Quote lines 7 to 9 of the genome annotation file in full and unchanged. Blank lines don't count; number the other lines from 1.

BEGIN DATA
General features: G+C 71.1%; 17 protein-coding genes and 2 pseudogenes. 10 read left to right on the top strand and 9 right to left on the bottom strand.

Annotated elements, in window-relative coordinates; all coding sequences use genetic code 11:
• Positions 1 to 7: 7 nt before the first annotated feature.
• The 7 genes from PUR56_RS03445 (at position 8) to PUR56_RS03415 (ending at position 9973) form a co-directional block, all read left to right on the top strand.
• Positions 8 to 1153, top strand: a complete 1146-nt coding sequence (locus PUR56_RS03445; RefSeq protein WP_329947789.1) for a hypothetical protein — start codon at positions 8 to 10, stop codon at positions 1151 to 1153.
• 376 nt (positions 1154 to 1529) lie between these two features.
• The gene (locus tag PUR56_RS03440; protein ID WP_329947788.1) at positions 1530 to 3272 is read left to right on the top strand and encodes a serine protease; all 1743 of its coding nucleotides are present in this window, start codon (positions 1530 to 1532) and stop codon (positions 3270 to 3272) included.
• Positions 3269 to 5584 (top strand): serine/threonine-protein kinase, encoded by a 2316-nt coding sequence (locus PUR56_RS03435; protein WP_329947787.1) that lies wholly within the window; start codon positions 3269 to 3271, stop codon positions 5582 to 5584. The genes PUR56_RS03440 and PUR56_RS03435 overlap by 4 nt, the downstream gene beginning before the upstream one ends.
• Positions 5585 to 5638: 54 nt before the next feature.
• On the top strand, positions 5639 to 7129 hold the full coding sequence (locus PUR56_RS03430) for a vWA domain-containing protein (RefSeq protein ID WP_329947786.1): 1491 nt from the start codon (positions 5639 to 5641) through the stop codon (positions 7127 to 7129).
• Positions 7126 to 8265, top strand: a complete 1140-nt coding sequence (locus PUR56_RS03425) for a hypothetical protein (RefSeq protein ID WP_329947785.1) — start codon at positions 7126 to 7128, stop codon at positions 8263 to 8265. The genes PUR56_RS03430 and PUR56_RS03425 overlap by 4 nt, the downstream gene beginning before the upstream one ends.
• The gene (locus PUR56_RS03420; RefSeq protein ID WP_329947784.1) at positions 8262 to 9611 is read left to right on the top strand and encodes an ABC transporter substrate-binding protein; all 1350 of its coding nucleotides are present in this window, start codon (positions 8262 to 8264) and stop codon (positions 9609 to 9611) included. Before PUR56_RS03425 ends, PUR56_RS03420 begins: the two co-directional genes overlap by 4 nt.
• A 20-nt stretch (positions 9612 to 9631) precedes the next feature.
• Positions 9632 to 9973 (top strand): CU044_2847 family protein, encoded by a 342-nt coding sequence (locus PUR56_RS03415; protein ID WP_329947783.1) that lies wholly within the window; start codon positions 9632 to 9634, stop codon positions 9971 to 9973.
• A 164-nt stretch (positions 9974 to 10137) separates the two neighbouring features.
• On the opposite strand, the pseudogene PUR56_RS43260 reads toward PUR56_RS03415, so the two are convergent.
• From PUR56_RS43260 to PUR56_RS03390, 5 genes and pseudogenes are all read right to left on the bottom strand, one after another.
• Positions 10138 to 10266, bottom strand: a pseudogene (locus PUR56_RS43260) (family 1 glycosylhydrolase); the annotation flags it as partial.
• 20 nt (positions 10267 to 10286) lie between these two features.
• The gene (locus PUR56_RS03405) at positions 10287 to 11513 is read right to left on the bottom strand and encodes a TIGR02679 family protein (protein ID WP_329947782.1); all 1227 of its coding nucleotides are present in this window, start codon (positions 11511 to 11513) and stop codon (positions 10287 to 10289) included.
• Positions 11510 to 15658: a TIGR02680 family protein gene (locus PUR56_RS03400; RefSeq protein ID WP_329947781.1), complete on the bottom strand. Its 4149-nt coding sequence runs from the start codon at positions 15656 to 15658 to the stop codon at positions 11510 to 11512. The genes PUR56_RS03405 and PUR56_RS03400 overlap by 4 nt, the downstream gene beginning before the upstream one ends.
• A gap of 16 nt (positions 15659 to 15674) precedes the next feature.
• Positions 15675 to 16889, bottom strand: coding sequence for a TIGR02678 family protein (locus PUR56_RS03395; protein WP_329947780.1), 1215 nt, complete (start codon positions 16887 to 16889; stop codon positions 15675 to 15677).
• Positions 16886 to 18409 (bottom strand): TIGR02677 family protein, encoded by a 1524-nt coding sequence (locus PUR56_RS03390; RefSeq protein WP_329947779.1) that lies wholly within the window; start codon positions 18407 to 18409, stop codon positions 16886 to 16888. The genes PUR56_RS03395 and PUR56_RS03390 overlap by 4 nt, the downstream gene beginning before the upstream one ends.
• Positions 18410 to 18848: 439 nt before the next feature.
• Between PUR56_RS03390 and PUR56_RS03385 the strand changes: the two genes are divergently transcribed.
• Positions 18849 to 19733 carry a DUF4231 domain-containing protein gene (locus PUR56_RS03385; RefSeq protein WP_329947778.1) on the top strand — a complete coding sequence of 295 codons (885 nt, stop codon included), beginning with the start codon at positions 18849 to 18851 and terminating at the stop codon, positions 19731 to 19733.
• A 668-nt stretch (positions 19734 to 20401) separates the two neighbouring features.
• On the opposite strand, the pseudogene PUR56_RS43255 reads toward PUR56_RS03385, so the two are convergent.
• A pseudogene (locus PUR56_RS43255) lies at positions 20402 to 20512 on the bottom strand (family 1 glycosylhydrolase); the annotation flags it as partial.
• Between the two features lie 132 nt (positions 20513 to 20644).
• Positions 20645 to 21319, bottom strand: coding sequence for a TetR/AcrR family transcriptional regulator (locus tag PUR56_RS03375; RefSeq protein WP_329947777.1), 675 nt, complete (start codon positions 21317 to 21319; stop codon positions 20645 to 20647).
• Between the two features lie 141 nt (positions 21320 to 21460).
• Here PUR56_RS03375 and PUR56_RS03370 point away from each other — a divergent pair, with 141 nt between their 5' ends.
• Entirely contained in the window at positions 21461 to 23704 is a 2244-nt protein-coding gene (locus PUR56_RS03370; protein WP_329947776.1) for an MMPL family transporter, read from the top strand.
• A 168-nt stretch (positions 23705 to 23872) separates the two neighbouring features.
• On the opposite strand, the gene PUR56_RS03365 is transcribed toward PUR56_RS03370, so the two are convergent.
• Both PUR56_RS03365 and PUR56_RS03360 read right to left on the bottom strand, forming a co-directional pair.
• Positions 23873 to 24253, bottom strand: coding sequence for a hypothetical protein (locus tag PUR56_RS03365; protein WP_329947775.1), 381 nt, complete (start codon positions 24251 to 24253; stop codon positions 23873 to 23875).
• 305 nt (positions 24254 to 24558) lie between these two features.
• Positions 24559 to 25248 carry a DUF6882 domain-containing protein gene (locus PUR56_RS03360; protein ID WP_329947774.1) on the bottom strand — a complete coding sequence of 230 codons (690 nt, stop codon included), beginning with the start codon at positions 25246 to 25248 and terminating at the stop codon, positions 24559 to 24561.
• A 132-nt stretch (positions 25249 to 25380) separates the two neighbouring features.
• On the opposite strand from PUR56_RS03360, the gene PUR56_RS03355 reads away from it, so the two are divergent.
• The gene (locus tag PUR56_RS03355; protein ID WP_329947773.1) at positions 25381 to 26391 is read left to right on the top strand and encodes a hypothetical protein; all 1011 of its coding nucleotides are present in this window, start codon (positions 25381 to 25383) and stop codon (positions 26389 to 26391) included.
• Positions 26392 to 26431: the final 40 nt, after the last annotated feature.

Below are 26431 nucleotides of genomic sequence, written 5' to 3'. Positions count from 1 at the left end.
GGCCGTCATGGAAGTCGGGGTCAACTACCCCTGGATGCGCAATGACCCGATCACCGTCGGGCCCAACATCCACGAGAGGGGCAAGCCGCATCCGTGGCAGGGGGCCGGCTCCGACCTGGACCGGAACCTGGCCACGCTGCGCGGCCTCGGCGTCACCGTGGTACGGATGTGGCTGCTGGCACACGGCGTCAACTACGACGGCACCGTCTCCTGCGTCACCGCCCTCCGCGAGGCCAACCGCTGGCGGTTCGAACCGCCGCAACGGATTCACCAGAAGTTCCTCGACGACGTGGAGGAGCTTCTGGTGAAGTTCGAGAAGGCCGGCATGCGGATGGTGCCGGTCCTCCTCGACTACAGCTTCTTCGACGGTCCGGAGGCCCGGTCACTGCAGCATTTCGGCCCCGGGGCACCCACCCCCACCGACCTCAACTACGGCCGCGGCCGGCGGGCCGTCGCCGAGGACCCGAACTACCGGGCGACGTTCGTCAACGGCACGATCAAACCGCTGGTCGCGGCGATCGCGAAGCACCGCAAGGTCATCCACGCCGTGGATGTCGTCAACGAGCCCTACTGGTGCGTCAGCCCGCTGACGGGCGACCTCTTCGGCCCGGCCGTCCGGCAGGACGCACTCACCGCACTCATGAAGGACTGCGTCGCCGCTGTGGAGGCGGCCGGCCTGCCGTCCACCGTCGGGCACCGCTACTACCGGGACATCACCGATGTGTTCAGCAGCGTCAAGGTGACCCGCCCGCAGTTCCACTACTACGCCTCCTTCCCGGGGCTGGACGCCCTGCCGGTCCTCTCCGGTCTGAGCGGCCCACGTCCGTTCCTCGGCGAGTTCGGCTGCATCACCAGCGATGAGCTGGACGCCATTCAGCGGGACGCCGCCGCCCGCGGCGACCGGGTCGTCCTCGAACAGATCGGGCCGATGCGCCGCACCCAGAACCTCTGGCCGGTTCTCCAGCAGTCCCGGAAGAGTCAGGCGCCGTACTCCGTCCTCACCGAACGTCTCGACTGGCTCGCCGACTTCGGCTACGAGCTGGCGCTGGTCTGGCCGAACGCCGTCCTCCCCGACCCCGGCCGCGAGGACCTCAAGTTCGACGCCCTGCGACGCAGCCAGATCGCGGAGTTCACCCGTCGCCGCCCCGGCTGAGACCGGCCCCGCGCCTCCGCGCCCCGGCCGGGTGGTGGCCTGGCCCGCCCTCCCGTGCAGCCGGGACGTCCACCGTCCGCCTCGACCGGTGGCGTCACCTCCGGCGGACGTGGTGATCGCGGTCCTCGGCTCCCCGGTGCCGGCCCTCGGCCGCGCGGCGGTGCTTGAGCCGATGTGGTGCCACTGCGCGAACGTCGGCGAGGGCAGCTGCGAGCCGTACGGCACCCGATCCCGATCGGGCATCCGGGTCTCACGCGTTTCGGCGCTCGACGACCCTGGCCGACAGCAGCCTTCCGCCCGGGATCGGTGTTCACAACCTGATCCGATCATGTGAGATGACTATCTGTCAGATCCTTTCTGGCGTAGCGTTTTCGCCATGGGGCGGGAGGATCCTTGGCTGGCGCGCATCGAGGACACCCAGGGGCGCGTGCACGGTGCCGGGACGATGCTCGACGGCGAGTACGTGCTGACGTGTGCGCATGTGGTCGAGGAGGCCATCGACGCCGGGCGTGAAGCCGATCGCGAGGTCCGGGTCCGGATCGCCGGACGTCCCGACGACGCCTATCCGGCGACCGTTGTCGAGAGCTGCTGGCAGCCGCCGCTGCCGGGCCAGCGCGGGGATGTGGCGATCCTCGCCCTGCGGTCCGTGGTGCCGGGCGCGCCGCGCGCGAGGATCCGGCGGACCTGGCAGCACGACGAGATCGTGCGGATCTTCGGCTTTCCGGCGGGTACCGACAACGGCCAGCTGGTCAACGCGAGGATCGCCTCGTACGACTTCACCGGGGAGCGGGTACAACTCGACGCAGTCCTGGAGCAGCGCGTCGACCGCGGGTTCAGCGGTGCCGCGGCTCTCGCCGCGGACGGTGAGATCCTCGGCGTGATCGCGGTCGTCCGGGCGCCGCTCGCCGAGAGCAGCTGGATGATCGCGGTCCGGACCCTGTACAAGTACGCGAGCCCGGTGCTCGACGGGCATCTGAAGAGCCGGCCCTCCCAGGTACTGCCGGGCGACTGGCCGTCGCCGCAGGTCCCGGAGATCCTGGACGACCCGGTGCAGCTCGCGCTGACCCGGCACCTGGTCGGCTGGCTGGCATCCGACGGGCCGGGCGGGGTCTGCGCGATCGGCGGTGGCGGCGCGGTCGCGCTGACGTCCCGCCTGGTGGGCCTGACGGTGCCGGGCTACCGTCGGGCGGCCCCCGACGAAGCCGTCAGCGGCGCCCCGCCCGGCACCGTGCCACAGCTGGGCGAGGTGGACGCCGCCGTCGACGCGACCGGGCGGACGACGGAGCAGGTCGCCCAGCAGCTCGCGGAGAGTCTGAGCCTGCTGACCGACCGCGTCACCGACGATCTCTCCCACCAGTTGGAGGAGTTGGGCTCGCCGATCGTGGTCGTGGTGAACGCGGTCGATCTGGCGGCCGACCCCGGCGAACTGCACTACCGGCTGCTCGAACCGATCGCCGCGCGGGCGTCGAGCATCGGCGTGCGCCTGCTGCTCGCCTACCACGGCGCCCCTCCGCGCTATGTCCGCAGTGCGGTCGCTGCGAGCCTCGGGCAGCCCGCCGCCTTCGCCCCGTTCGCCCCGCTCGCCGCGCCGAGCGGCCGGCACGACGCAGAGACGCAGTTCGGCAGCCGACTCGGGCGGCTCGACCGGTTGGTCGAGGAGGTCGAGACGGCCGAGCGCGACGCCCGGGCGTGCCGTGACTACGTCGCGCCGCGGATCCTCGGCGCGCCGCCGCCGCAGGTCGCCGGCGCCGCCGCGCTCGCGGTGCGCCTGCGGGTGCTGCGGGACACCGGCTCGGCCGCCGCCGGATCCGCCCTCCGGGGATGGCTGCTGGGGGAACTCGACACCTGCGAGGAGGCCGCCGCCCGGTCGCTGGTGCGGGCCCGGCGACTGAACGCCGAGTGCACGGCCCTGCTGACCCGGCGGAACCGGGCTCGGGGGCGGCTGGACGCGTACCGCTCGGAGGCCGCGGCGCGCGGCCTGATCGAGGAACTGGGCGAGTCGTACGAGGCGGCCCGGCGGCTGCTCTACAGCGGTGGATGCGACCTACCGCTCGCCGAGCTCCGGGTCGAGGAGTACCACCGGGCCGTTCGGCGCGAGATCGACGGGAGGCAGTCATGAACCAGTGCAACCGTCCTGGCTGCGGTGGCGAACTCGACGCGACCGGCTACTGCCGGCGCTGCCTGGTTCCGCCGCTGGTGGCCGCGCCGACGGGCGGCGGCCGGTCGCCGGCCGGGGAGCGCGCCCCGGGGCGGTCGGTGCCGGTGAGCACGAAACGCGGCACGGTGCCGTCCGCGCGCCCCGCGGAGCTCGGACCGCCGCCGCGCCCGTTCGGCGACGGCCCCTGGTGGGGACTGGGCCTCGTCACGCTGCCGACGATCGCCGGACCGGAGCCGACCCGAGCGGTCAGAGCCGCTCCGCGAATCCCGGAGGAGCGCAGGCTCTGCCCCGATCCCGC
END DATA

• The gene (locus tag PUR56_RS03440; protein ID WP_329947788.1) at positions 1530 to 3272 is read left to right on the top strand and encodes a serine protease; all 1743 of its coding nucleotides are present in this window, start codon (positions 1530 to 1532) and stop codon (positions 3270 to 3272) included.
• Positions 3269 to 5584 (top strand): serine/threonine-protein kinase, encoded by a 2316-nt coding sequence (locus PUR56_RS03435; protein WP_329947787.1) that lies wholly within the window; start codon positions 3269 to 3271, stop codon positions 5582 to 5584. The genes PUR56_RS03440 and PUR56_RS03435 overlap by 4 nt, the downstream gene beginning before the upstream one ends.
• Positions 5585 to 5638: 54 nt before the next feature.